Before the First World War, Serbian-Bulgarian relations remained extremely tense. The reason for this was the unresolved issue of Macedonia and the Second Balkan War. Historical the region of Macedonia, populated by Serbs, Bulgarians, Greeks and Albanians, was an apple of discord between the Balkan countries. In the First Balkan War, where Serbia, Bulgaria, Montenegro and Greece together put an end to the hegemony of Turkey in the Balkans, most of Macedonia came under the control of Serbia. This was due to the great successes of the Serbian forces, which inflicted a number of serious defeats on the Turkish army. At the same time, the Bulgarians could not carry out the offensive at the appointed time and were stuck in the enemy’s defensive lines.
Considering the issue of the post-war partition of Macedonia, the Allies proposed to leave the Serb-occupied lands behind them, offering Bulgaria compensation of land at the Bosphorus and Dardanelles. However, Sofia made demands to transfer both Macedonia and the coast of the Sea of Marmara, which caused a sharp rebuff from other members of the anti-Turkish coalition. To resolve this issue, yesterday’s allies agreed to hold talks in St. Petersburg.
Meanwhile, for Bulgaria, the consent to negotiations under the auspices of the Russian empire was simply a diversion. On the border with Serbia, troops were attacked, and on June 29 of the year 1913, without a declaration of war, the Bulgarians attacked Serbian positions. On the Serbian side, the border had minimal cover and for several days the army of the aggressor met with success. But when the main part of the Serbian army was involved in the battle, the situation changed dramatically. The Bulgarian units were defeated in a series of bloody battles, whole units were surrounded. And the 7-I Bulgarian division surrendered in full force near Veles.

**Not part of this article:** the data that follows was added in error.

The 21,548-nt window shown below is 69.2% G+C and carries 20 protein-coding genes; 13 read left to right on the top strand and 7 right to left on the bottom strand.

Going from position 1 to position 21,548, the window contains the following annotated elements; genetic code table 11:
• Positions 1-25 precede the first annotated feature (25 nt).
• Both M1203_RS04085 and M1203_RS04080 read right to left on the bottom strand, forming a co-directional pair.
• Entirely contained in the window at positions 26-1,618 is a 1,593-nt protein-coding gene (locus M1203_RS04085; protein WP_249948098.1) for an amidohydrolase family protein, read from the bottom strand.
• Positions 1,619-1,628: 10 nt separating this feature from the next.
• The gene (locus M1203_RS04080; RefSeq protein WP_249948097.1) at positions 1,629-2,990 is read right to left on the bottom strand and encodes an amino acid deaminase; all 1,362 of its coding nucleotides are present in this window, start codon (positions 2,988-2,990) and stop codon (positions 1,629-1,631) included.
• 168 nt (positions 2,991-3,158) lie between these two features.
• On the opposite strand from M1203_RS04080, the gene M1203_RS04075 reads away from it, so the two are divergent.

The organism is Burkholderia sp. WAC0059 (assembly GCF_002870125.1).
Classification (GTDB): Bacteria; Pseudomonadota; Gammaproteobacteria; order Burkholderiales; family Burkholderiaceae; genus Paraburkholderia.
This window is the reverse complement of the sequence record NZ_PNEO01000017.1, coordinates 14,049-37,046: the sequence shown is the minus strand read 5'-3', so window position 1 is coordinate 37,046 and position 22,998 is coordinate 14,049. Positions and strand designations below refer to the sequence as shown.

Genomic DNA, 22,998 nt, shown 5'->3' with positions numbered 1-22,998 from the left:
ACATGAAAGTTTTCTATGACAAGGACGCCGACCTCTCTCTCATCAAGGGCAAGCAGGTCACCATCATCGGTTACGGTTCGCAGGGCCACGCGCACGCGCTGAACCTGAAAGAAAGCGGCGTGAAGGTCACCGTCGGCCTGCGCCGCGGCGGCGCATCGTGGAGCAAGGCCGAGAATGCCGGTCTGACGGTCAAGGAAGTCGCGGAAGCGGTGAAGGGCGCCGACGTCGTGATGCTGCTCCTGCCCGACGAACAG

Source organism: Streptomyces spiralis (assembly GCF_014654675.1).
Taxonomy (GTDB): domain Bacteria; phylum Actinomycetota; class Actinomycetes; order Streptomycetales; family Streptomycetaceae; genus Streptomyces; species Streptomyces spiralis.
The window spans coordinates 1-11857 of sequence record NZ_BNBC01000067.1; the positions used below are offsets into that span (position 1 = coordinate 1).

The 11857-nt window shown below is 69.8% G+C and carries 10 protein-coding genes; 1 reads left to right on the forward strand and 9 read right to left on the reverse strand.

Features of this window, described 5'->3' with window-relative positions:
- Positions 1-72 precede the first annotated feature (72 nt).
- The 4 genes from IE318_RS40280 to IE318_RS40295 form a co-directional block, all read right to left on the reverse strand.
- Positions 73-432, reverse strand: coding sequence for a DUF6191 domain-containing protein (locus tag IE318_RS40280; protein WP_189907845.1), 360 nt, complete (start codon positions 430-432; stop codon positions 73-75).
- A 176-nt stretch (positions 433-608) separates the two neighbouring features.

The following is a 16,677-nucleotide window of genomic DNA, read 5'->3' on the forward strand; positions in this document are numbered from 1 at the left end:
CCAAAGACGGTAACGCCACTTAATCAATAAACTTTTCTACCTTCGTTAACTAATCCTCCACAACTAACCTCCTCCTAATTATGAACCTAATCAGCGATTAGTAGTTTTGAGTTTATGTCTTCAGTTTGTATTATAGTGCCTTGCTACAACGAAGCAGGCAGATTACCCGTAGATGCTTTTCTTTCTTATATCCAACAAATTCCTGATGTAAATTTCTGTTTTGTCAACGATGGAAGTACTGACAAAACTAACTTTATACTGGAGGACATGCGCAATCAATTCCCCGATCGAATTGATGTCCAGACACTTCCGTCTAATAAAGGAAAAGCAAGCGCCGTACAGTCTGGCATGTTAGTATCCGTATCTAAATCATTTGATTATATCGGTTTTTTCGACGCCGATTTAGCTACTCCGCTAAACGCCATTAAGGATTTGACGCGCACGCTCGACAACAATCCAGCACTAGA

Greece and Montenegro entered the war on the side of Serbia, and Romania, taking advantage of the distraction of the Bulgarian army, invaded Bulgaria. The war was ended by the crushing defeat of Sophia. The country lost a significant part of the territories acquired in the First Balkan War.
The beginning of the First World War, Bulgaria met with anticipation. She did not join the Entente, but she did not show openly aggressive intentions addressed to its members. However, Serbia remembered the treacherous behavior of its neighbors, and the border with Bulgaria was forced to cover the army units, which were so desperately lacking in battles with Austro-Hungarians.
In 1915, the situation on the Balkan front began to take shape not in favor of the Serbs. They managed to win several battles against the Austro-Hungarian forces, but the arrival of fresh troops from Germany turned the tide. October 5 began a joint offensive forces of Austria-Hungary and Germany, which the Serbs could not stop. The army began to retreat, followed by columns of refugees moving south. On the night of 13 on 14 October, the fighting began Bulgaria. Serbian border detachments and an infantry division covering the border were opposed by several armies. After several days of fighting, the Bulgarians managed to break through the Serbian defense, and they began to develop an offensive in the direction of Nish and Skopje, and then in Kosovo and Metohija, where they were supported by Albanian rebels. The Serbian army was evacuated to Corfu, and the country was occupied by the forces of the Central Powers.
In fact, Bulgaria annexed the territories of Southern and Eastern Serbia. There were created two military administrative regions: the Moravian and Macedonian. The occupation of these lands in Bulgaria was regarded as "the return of the original Bulgarian territories", and the Serbs who lived there were proclaimed "Serbized Bulgarians". The main goal of the policy of Sofia in the captured parts of Serbia was "the eradication of everything Serbian." Bulgarian Prime Minister Vasil Radoslavov bluntly stated at one of the government meetings: "Serbia may reappear, Serbia may increase after the war, but there will be no Serbs in Serbia anymore."
To be continued ...